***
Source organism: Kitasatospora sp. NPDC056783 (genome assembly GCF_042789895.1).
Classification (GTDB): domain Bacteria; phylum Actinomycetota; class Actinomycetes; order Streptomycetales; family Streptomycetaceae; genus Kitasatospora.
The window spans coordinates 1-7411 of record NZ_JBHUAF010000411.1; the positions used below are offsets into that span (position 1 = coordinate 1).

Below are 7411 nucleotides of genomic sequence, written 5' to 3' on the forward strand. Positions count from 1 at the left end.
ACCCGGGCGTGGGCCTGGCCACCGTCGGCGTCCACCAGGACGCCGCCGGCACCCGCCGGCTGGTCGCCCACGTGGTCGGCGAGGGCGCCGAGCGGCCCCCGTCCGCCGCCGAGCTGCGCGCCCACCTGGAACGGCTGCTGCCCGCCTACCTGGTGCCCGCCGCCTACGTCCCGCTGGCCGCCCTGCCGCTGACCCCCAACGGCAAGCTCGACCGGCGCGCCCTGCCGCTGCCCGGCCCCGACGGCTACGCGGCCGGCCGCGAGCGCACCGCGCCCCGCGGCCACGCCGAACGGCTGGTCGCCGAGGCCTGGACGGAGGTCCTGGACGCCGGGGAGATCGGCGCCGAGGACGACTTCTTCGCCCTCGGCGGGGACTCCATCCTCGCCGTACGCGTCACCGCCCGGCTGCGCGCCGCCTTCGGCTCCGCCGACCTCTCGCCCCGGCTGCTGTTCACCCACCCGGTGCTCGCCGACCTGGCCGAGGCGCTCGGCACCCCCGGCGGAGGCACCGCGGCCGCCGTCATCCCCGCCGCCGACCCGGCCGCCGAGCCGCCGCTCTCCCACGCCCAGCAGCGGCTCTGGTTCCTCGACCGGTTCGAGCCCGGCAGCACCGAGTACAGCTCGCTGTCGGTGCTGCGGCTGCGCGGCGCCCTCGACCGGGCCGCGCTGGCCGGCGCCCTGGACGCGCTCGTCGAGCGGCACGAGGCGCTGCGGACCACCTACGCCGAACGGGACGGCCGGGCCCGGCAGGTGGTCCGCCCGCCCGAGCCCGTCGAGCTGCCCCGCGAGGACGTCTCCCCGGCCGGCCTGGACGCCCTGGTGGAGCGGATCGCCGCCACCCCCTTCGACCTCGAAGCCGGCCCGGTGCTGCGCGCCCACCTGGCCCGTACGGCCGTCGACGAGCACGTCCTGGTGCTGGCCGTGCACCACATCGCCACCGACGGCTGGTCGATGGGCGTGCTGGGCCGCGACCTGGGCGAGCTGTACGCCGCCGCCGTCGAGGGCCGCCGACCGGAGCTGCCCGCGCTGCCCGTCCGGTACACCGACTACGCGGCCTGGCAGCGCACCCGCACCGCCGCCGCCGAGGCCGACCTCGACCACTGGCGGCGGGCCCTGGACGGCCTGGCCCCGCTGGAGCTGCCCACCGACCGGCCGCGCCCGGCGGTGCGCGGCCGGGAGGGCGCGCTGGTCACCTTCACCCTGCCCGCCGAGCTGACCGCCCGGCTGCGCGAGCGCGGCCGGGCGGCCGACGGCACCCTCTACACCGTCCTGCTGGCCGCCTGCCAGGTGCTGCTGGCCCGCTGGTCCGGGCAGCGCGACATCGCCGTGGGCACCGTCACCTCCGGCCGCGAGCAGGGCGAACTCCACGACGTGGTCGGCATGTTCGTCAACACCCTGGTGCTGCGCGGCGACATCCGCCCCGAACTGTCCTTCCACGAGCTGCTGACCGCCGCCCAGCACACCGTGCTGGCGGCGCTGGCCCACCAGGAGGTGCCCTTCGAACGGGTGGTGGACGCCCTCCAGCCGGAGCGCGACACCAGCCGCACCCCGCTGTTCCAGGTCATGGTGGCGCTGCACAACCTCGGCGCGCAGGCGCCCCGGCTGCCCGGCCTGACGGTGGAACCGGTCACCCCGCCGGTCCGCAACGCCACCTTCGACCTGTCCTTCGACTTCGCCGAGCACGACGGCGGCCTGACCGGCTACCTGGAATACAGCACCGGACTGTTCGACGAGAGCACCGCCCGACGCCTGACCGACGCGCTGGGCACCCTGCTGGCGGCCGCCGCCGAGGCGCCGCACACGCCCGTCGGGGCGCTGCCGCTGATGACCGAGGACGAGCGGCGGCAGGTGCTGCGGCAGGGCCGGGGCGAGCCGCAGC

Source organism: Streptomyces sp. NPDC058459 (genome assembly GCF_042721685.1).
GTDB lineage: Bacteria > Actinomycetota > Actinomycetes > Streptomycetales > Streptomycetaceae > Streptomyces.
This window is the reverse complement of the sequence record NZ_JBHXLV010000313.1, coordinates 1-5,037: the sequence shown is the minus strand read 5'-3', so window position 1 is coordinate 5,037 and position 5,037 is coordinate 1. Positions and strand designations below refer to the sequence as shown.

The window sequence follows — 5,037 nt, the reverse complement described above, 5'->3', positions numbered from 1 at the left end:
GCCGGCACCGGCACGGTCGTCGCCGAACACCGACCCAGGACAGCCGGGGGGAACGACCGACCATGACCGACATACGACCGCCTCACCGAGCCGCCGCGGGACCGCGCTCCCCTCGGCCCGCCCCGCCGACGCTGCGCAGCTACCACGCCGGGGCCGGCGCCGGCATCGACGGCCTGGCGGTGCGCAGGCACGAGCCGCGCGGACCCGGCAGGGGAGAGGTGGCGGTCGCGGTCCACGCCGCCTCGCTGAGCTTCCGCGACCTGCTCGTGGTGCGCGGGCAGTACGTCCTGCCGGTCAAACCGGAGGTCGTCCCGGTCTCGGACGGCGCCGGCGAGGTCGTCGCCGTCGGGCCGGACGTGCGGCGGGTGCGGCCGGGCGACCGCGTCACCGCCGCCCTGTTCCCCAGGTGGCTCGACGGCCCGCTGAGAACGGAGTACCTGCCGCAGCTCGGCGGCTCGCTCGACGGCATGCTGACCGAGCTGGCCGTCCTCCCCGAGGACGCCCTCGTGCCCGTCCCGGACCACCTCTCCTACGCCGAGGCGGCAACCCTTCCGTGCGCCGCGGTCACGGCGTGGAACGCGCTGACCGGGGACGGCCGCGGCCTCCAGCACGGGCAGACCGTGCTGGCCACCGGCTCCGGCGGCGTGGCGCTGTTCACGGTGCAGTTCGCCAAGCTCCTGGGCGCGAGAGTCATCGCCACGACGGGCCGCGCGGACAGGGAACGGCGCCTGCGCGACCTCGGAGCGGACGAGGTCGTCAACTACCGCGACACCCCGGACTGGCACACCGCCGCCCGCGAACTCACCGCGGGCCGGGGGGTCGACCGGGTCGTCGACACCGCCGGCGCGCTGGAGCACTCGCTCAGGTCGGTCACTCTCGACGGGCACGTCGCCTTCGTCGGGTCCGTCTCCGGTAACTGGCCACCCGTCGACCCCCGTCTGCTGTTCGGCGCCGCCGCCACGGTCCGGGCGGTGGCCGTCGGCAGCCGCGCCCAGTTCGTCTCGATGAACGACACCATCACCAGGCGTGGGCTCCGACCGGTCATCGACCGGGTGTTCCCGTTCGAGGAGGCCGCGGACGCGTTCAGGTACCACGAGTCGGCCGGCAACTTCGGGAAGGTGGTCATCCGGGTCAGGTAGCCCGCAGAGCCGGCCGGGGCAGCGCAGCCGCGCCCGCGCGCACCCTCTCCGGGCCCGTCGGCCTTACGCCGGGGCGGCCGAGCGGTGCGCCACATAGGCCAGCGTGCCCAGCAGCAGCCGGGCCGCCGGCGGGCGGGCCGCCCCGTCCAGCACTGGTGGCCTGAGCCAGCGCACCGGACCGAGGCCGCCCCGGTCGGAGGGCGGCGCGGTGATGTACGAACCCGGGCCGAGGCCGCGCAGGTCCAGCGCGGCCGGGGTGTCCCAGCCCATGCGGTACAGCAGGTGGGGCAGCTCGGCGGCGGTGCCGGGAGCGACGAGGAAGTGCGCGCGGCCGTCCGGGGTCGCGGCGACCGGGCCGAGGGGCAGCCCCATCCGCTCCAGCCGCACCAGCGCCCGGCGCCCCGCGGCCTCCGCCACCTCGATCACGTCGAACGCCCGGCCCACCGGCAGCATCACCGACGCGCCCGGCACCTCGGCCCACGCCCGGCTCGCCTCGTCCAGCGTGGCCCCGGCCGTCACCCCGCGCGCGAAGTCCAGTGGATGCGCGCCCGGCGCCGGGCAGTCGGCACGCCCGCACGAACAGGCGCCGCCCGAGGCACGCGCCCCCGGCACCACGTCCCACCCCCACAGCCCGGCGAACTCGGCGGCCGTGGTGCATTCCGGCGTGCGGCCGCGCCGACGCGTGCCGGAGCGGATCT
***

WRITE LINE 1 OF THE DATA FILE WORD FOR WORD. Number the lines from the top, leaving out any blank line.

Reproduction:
Source organism: Kitasatospora sp. NPDC056783 (genome assembly GCF_042789895.1).